Doctor of Leadership in Global Perspectives: Crafting Ministry in an Interconnected World

The Secrets the Dead Whisper in my Ear…

Written by: on April 8, 2024

A Good Kill?  A Good Death? They are connected and cannot be severed in my mind.  A Bad Kill, a good death? A good kill, a bad death?  It seems to me that Just war is in the nuance of those connections. For myself sitting in my lovely home, writing a doctoral blog on an intelligent book with a full tummy and all my needs met is privilege and makes thinking on war abstract, though we’ve all lived through war, with some of us affected more personally than others. With every good kill, regardless of if it’s just, or bad or wrong, there is a life that has ended. A person with parents, someone who loves or loved them, a soul created in the image of God behind that kill.  I just want to say it and put that out there with courage. This book is about death (says the hospice chaplain).

 While reading Marc LiVecches’ book The Good Kill, the phrase “Moral Injury” stood out to me.  I have heard this phrase and felt it in the post-pandemic world in healthcare.  I have haunting thoughts of walking through the hallways of facilities with all of us clinicians wearing reused N-95 masks and full gowns and gloves and coming out of the facilities whipping that mask off only to feel the scabbed sore on the bridge of the nose rubbed raw.  Facilitating video calls with families as their loved one lay dying alone.  This is trauma, this is moral injury and if you are wondering about healthcare and why so many places are short staffed, I believe it’s due to this moral injury.

LiVecches definition of Moral injury has been noted to be similar to “Brett Litz’s definition of ‘the lasting psychological, biological, spiritual, behavioural, and social impact of perpetrating, failing to prevent, or bearing witness to acts that transgress deeply held moral beliefs and expectations”.[1]  We have long known the effects of war have long-lasting impact on those who serve.  My grandfather was in a tank in the second wave of the battle of the bulge.  He hardly ever spoke on the war but someone in the family was able to hear from him before he died that he had deep trauma from after the war when he was asked to stay back and translate the interrogations as he was fluent in German.  He said he saw awful things being done to another human being.  I can’t imagine what he carried to the grave.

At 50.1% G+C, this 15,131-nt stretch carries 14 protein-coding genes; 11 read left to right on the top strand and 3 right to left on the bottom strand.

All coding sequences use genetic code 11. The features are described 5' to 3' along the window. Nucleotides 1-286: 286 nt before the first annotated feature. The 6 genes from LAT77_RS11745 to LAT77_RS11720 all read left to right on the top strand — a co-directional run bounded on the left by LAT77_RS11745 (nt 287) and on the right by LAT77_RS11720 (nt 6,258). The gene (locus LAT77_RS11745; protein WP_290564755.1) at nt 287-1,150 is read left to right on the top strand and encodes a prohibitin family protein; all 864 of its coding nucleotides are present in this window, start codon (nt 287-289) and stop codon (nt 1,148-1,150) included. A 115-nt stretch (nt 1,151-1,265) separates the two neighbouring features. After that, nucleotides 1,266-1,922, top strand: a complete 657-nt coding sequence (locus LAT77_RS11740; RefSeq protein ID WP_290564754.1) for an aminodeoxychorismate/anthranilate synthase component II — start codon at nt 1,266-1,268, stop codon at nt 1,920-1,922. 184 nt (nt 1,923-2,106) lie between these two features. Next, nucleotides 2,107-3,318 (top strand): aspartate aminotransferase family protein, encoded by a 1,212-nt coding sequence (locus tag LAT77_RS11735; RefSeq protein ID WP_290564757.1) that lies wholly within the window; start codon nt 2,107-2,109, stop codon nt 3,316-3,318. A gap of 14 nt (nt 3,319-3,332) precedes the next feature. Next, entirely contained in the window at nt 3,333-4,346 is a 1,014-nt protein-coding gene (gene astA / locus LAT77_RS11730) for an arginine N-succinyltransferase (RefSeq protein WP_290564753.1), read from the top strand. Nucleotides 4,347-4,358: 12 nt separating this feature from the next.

I also have had many veteran patients who at end of life need to tell someone what they experience and ask for forgiveness.  I’ve had a life long strong Catholic man in tears tell me a secret of knowing he has shot a villager woman as he was strafing a pathway for his fellow soldiers.  This would be called collateral damage, and I believe he held that secret his whole life and he died having told one person.  I have preached here before that those secrets, those moral injuries we experience cannot stay shoved down to your own death, they will find a way out.  In the case of number of vets, it is not being able to re-enter in life pre-enlistment or pre-draft, its turning to addictions and mental illness.  I almost hesitate to write this statement, but I see our healthcare workers and I’d wager law enforcement and first responders headed towards a similar PTSD moral injury space.

LiVecche bravely takes on making distinctions between moral injury and our connection to how we see the need for certain types of war and connecting it to love.  He states “To link this moral vision to moral injury, I will draw on the classical imagination of C. S. Lewis and draft a portrait of the just warrior as a marbling of the characteristics of Venus and Mars—the personifications of love and war, respectively. Such a union of dispositions demonstrates the possibility of attending to both the necessity of war and the requirements of love without contradiction.”[2]